I met yesterday with Richard Kirsch and Jacki Schechner (yes, that Jacki Schechner) of Health Care For America Now. It’s an interesting campaign uniting a lot of progressive groups — including ACORN, AFSCME, MoveOn, USAction, SEIU and many others — to try and make sure that health care reform is one of the first things that a new administration addresses.
Because if it doesn’t happen in the first year, it probably won’t get done.
These groups have come together before within organizations that often accomplish very little, so I asked them what made this different. To begin with, they’ve got money — a $10 million grant from Atlantic Philanthropies, and $500,000 from each of the 13 steering committee members. Secondly, many of the members have made a significant commitments to mobilizing their grassroots community organizers around the country, and MoveOn is going out to their entire email list in support. They’re planning 58 events in 32 states (you can find an event here).
So my question to them was — what are they going to do about this newfound sense of "fiscal responsibility" on the part of the Blue Dogs, who want to know how everything is going to be "paid for" now, despite the fact that they never met a war funding bill they wouldn’t vote for? There is a huge $1 billion dollar campaign by the Peter G. Peterson Foundation to convince the public of just the opposite — that we need to have budgetary restraint now that the Republicans are done looting the treasury (it’s more Concord Coalition bullshit, of which Peterson was also a member).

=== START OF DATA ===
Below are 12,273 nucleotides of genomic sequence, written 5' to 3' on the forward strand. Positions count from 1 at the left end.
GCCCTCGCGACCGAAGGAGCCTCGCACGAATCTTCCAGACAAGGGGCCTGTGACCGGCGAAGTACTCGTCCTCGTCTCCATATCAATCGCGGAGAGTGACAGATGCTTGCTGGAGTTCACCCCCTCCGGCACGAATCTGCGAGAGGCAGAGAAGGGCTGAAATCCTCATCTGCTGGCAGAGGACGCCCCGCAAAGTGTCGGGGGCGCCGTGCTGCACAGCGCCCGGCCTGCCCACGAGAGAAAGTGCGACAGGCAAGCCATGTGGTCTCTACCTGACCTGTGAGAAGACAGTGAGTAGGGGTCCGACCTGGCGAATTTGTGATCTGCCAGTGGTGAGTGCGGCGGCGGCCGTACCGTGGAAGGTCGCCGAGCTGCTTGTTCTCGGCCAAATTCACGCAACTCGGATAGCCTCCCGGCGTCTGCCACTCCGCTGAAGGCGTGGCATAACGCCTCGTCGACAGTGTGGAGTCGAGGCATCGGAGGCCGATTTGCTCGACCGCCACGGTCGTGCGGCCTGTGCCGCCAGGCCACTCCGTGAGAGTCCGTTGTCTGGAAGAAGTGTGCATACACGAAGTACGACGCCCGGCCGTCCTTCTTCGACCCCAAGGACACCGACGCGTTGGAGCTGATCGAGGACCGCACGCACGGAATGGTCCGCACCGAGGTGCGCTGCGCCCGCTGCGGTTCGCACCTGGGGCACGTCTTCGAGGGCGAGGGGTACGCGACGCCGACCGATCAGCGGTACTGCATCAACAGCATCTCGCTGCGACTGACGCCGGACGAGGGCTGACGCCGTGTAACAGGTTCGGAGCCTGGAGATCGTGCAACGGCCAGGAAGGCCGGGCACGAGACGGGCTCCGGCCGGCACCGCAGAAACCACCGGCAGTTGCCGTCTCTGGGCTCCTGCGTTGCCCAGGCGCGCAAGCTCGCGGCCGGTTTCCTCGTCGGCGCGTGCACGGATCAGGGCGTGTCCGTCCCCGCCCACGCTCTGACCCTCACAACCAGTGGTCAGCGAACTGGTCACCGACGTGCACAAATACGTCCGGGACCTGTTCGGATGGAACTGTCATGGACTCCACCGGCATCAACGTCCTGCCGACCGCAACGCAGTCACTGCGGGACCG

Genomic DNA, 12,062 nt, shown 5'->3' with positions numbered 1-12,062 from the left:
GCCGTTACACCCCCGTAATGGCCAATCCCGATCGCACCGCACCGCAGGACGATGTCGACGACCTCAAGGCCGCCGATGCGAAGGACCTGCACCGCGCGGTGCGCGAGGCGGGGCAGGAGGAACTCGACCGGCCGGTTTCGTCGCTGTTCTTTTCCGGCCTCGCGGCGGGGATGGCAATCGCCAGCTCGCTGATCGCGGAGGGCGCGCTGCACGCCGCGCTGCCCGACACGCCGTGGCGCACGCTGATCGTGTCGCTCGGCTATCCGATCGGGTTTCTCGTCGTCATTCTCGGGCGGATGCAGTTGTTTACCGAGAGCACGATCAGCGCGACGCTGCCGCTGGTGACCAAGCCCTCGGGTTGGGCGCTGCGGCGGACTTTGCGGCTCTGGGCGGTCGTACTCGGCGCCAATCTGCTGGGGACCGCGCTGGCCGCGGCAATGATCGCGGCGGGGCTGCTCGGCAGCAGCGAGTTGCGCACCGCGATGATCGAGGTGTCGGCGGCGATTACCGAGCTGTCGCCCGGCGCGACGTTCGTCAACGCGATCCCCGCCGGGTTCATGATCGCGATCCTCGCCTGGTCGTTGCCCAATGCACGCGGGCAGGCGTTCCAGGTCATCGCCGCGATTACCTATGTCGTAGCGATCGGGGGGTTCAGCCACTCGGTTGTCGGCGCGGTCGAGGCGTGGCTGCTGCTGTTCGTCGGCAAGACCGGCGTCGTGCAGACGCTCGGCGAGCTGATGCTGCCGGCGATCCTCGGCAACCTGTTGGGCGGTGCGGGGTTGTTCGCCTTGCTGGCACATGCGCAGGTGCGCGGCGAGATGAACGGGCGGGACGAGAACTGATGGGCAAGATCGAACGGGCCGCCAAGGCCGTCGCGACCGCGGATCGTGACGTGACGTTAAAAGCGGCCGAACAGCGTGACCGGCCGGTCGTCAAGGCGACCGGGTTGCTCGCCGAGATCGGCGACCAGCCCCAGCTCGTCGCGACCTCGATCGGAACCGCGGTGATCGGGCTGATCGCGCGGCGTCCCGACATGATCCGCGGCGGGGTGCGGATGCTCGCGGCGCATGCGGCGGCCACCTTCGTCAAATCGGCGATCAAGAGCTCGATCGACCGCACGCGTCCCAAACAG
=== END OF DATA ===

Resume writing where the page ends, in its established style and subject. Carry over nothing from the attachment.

I said we all know who are going to be the problematic members of the House — people like Barrow, Taylor, Hill, Marshall, Boren, Bean, etc. — who are taking tons of insurance industry money and are going to whine that we "just can’t afford it." (When I emailed the Peterson Foundation folks, they told me "the problem posed by the uninsured must be addressed, but that it makes sense to do so after something is done to stabilize rising costs.")
Did Health Care for America Now have a plan for addressing that problem?
Kirsch responded that they had organizers in all of the districts of those members, and their hope was to generate enough grass roots activism to convince all members of Congress that there is tremendous support within their own communities that cannot be ignored.
Behind the scenes, it looks like there is also some serious arm twisting going on for members to sign their names to the "which side are you on" pledge — do they want to commit to finding affordable healthcare, or leave people at the mercy of private insurance companies?
If the member groups can stay focused on that and out of the policy squabbling bunker, it looks like they may have a good shot at aligning significant progressive muscle and political will behind the campaign.